"But Chesterfield was far more than school. We had an allotment, a strip of land that we rented from the local council to grow fruit and vegetables on. It was there that I learned the value of fresh food and the fact that, with only the slightest involvement, I can doom any plant. So I concentrated on the things I could do: helping my father as he converted the garage into a large dining room and built a separate garage next to it, reading everything I could lay eyes on, singing in the choir under the Crooked Spire, Saturday morning cinema which has, unfortunately, fallen out of fashion. It was a great idea: kids spent a couple of hours in safety, being entertained by a mix of old (really old, predating "talkies" and new(ish) films while parents had some time to themselves in the market or just to sit and have a lazy cup of tea together, somewhere. And that was where I first joined the Cubs then the Scouts and learned that bones are for breaking.

"Also, I liked the countryside. Later, I would return to start walks at Edale. There were the reservoirs which, in times of low water, sunken villages pop out and, in one case, where practice was done for the Dam Busters because the twin turrets on one damn were similar to a target in Germany. I'm reminded of that when I look out of my study window in Kuala Lumpur and see the twin Petronas Towers. Chesterfield was good to me and I am very much looking forward to being back for a few days."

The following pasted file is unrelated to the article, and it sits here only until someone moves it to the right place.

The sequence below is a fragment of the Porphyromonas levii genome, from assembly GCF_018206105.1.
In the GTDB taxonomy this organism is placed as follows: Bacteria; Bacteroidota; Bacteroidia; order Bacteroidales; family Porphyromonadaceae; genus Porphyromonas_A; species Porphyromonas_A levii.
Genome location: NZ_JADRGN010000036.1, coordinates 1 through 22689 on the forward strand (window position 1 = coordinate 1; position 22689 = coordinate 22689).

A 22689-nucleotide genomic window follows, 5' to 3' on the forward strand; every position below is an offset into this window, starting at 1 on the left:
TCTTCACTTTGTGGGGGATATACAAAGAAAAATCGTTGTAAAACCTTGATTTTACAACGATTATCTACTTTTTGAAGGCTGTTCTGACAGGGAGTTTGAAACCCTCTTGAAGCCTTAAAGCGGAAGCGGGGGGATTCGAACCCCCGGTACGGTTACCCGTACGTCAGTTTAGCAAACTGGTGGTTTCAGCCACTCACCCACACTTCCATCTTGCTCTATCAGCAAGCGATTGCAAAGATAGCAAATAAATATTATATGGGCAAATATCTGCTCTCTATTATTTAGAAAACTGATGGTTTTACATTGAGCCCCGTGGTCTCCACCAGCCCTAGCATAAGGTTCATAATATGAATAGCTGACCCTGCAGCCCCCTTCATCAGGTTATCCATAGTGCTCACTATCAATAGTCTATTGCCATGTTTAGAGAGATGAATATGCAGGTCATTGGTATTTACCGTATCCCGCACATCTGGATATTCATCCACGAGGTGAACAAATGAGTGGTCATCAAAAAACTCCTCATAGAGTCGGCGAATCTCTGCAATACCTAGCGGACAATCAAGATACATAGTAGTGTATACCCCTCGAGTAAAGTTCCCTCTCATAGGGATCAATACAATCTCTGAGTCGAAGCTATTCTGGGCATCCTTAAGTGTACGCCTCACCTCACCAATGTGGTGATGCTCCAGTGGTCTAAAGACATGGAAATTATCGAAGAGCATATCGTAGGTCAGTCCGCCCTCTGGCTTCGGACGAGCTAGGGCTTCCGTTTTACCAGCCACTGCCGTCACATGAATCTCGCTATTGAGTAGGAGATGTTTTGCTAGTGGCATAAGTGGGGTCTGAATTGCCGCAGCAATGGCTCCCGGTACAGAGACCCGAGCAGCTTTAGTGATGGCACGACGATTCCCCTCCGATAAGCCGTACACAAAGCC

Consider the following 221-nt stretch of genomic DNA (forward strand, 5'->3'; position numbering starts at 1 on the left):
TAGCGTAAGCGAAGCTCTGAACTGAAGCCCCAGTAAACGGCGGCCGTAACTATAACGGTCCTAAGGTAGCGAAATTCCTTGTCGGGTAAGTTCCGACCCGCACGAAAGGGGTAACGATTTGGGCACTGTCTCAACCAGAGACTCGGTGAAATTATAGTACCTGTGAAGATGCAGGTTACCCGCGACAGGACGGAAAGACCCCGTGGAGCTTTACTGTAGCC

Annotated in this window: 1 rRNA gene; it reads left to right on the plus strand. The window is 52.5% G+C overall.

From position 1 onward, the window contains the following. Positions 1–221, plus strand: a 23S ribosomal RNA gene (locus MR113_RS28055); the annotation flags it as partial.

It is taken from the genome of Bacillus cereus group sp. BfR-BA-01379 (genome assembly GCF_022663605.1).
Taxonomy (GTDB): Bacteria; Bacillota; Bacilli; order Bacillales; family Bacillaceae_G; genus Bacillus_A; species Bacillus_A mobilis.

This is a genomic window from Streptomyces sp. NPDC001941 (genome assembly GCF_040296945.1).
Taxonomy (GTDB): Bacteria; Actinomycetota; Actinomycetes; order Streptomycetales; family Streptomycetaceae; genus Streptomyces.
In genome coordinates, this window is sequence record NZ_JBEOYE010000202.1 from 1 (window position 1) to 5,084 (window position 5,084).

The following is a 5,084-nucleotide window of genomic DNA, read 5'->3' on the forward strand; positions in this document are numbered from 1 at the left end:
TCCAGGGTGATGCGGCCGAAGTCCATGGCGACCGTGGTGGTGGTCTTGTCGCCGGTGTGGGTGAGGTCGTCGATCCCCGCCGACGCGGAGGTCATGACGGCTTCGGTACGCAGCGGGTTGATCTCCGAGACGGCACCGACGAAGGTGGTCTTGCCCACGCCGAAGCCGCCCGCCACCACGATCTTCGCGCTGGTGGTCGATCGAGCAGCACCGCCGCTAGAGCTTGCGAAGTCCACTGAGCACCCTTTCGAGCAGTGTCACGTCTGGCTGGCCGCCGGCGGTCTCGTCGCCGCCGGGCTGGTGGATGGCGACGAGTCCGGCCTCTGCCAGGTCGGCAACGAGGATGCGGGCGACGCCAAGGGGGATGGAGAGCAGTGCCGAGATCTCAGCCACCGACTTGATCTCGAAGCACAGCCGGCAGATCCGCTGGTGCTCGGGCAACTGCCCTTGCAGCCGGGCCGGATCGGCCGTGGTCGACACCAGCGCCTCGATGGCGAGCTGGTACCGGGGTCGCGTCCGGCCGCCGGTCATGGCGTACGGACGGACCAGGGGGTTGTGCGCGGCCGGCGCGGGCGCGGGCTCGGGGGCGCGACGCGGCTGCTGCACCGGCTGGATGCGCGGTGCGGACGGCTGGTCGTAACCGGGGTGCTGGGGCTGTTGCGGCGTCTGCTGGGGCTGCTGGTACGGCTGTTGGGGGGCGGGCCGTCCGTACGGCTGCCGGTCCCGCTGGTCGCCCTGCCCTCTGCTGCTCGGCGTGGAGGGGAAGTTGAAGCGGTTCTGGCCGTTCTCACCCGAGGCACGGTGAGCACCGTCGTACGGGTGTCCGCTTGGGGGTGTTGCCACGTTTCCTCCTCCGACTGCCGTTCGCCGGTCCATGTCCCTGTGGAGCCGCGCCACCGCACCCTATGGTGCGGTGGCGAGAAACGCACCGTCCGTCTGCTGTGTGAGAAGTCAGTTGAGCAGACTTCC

On the seminar, Morris-Cotterill said "The question of suspicion is an enormously complex area. People working in all manner of businesses are told that they must pay attention to the people they are dealing with and form a view on whether that person is doing something wrong. That's a horribly complex task and it's made worse when the follow up is to report someone who might be prosecuted for an offence where the maximum sentence is 14 years in jail plus confiscation of his assets. The consequences of not recognising illegal behaviour are dire, too. If a person fails to spot signs of illegal conduct which the court says were obvious signs, then that person can be jailed for several years, too. How do people recognise that behaviour? Do they neglect to look? Do they ignore signs? If they see something suspicious, do they report it or not? Why do they make that choice?

"In this seminar tour, I look at an extraordinarily wide range of issues that demonstrate why those who are required to think about suspicion behave as they do and I explain to companies how they can improve the levels of identification and reporting. Why do companies need to know? It's because companies can be prosecuted if their staff fail to act properly."

Full details of the course and the other venues on this tour, and booking, are at www.financialcrimeforum.com

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Last modified: 
2017-05-07 08:46